|Barry and Brenda around the time of their engagement|
‘Goldene Hendt’. That is what my father always used to say about my brother Barry. Er Hut Goldene Hendt. Which means his hands were golden in the sense that he was an extraordinarily talented craftsman. Virtually anything he touched - produced golden results.
I used to idolize Barry. When I was little I wanted to be just like him. I wanted to be around him all the time. He was my role model. Barry bought me my first bicycle, my first watch, and a little pool table that my mother let me set up right in the living room.
When he was drafted, I became the saddest little kid in town. My big brother was leaving me. Who’s going to fix my toys? Who’s going to be my role model?
Barry was a Holocaust survivor along with our older (surviving) brother Jack. They were inseparable. They did everything together. I was a baby boomer - born after the Holocaust. I did not share the horrors they experienced. I cannot imagine what it must have been like for two young teenage brothers to lose a mother, 2 older brothers, twin sisters, and other relatives they both knew very well. I cannot imagine what it was like for them to live in three different bunkers hiding in constant fear of being discovered and killed by the Nazis. But survive they did.
After the war, my brothers were sent to the New York branch of the family and were enrolled in Yershiva Torah VoDaath. But they were not well suited to the world or the Yeshiva – having been raised in bunkers under siege instead of in day schools or even a Cheder. Jack stayed on in New York and pursued a career as Chazan. Barry moved to Toledo where our father had relocated from Cuba - accepting a position as a cantor at Anshei Sefard, a synagogue in Toledo.
Barry was good with his hands and sought a career where he could use them. He eventually
found a job in a dental laboratory that allowed him to observe Shabbos and Yom Tov by
excusing him from work on those days.
Before long, he was drafted into the army. It was 1952 during the height of the Korean War.
Barry was determined to advance his career and asked for duty in their medical division where
he could hone the skills he learned in Toledo. They agreed and sent him to Germany where the
best training in the field was located. He became a master dental technician there.
After his two year stint in the army, he joined my brother Jack in Chicago who had by then found a position as a cantor.
Soon after they opened Maryles Dental Laboratory and ran a successful business for over 50 years.
But the story doesn’t end here. Barry enabled my father to move to Chicago by training him in dental technology. I owe my own success in the dental business to Barry as I was trained for the subspecialty of dental restoration at my brothers’ expense. In short it was my brother’s ‘Goldene Hendt’ that ultimately provided financial stability for my parents and for me and my family.
There is no way to repay him now that he’s gone. I loved my brother. He was a good man. A loving husband and father to four children who always wanted the best for them. They are all now very successful in their on respective fields. I know that he died proud of his family. But after his wife Brenda died a few years ago, he was never the same.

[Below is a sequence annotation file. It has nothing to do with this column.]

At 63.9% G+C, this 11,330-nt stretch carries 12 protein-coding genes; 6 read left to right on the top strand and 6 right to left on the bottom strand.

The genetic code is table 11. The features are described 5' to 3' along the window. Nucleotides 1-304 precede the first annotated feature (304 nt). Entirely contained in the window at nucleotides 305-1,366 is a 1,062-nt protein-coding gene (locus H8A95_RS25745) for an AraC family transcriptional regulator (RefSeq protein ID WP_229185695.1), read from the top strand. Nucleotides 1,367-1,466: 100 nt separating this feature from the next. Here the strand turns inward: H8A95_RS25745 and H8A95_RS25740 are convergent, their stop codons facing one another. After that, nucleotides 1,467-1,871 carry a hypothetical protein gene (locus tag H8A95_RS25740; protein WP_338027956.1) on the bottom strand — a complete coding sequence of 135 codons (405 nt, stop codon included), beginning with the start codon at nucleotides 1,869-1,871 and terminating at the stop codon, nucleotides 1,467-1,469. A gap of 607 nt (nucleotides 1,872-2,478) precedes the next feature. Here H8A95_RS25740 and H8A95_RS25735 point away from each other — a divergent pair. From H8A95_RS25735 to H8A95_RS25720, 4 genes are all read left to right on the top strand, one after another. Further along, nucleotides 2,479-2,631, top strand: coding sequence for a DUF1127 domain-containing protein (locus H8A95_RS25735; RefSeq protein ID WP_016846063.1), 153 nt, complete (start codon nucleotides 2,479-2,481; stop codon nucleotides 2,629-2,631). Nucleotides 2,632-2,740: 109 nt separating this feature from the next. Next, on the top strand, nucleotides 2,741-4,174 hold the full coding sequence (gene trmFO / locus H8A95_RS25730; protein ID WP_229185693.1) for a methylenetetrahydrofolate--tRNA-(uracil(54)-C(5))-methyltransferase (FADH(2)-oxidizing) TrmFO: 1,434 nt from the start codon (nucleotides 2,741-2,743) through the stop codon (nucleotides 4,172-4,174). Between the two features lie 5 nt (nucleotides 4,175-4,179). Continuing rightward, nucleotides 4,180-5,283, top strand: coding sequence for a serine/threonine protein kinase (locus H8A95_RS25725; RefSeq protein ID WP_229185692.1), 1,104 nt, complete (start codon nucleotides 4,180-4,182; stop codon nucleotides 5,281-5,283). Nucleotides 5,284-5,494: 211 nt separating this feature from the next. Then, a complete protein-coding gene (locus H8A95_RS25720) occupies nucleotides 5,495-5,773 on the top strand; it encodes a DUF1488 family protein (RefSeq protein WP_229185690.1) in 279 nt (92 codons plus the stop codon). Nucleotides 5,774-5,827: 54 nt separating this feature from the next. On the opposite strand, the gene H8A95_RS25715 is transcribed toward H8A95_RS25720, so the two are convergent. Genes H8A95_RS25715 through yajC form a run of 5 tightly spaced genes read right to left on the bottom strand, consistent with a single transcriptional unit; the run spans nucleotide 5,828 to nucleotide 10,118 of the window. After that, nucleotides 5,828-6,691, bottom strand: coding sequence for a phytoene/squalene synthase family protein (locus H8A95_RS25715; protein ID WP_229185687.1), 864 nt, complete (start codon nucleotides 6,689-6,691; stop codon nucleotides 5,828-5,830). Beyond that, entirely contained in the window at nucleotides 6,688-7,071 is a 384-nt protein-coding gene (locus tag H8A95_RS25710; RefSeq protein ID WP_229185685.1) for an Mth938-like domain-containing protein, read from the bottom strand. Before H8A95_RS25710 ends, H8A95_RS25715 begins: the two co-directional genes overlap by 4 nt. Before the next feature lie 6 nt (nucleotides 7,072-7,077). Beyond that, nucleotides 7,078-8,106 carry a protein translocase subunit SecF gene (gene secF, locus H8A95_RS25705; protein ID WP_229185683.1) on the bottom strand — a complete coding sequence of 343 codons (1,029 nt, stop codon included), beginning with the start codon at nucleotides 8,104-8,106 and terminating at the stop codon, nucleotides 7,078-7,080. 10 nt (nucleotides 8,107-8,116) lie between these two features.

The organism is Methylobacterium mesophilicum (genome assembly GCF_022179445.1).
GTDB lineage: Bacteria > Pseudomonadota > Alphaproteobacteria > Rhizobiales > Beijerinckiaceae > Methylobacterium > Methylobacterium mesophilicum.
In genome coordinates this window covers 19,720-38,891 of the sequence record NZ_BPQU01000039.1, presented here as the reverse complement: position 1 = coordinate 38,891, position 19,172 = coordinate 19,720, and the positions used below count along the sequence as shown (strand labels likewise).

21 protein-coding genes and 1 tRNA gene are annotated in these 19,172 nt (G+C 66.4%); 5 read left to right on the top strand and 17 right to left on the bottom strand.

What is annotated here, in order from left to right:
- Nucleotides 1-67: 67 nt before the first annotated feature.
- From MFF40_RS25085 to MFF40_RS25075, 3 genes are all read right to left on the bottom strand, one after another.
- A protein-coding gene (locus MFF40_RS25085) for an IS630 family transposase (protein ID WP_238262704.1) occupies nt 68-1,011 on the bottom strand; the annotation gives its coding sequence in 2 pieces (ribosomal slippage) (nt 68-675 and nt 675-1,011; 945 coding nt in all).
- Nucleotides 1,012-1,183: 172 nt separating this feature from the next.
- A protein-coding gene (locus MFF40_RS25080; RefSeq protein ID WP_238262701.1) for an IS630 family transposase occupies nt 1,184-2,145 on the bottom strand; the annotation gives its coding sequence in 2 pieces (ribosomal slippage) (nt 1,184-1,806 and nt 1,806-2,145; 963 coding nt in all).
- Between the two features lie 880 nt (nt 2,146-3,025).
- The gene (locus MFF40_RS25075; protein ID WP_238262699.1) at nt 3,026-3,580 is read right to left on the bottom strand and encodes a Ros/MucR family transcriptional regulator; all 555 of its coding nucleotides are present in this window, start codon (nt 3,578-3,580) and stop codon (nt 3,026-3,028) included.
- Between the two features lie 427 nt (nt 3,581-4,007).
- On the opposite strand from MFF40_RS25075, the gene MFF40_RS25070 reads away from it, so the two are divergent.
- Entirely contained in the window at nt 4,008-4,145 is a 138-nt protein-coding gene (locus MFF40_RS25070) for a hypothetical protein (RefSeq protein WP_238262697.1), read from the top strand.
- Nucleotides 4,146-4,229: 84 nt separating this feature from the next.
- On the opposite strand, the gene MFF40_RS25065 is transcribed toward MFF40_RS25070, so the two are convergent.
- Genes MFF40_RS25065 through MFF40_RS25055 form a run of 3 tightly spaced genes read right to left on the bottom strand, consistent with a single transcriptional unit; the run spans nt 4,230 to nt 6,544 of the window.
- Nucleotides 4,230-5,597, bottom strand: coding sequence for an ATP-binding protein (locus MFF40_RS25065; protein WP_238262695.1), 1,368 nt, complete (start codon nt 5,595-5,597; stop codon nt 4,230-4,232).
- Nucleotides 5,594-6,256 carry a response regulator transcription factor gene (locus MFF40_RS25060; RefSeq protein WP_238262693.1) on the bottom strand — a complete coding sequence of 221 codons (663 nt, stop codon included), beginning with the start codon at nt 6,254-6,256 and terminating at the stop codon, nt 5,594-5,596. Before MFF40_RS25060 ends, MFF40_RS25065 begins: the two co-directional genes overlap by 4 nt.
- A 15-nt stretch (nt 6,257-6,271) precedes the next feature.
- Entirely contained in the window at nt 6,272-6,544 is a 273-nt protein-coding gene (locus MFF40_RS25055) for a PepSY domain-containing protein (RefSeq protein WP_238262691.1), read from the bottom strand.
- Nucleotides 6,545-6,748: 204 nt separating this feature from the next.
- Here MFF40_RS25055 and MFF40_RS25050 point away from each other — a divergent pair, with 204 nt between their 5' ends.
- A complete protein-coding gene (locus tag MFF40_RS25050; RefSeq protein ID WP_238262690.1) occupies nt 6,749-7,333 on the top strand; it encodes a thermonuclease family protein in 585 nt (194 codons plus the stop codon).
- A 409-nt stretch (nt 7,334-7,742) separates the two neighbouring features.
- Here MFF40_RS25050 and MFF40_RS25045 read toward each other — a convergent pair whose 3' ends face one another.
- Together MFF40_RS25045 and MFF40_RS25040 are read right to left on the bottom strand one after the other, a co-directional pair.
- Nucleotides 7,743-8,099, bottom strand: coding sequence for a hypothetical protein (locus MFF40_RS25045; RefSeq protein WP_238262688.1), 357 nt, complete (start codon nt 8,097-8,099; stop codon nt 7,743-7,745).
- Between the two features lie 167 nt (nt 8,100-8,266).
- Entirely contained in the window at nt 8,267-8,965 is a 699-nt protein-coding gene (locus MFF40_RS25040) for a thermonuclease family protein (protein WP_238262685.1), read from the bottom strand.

Barry died on the first day of Pesach. I was not aware of his Petirah until Chol HaMoed. It was a shock to all of us. What started out as a wonderful Pesach vacation with my children and grandchildren ended up with sitting Shiva for my brother upon the end of Yom Tov. Until then I could not observe Aveilus B’Farhesia (in public) so it was Yom Tov almost as usual for me.
I will end with the words from the website of Rabbi Aron Wolf, a Chabad Rabbi who founded and heads the Chicago Mitzvah Campaign (CMC). As part of his work Rabbi Wolf is a chaplain in Chicago area hospitals - providing for the needs of Jewish Patients. He was there for my brother:
About a week before Passover, an unexpected health event unfortunately prevented "BM" (Barry Maryles - HM) from following through on his long-anticipated plan to spend the holiday together with many members of his family in the south of the country. Needless to say, this upsetting turn of events was the cause of much worry and concern to BM and his family. So it was quite a relief to hear the medical report that BM was anticipated to improve and slowly recover from the unexpected experience.
Sadly however, the events during the week that followed continued to defy expectations, as BM's health took yet another unexpected turn for the worse. On the eve of Passover, when Rabbi Wolf came to visit BM in the hospital and to help him put on tefillin, he found BM unable to respond or communicate in any way. Although the nurses seemed to think BM was just tired, Rabbi Wolf was very concerned. He returned to visit BM again that afternoon, this time finding that he had been transferred to the ICU.
With the patient lying unconscious, Rabbi Wolf began saying the words of the Shema prayer at his bedside. Incredibly, at the sound of the familiar holy words, the patient actually began to stir. And then, with great effort, and seemingly from an almost other-worldly place of consciousness, BM managed to audibly mumble the Shema along with the Rabbi.
"Seeing BM in that condition and then hearing him say the Shema along with me was just an unbelievable experience," said Rabbi Wolf. "It felt like having a small window into the world of the soul..."(T)he very next morning - the first day of the holiday - BM passed away.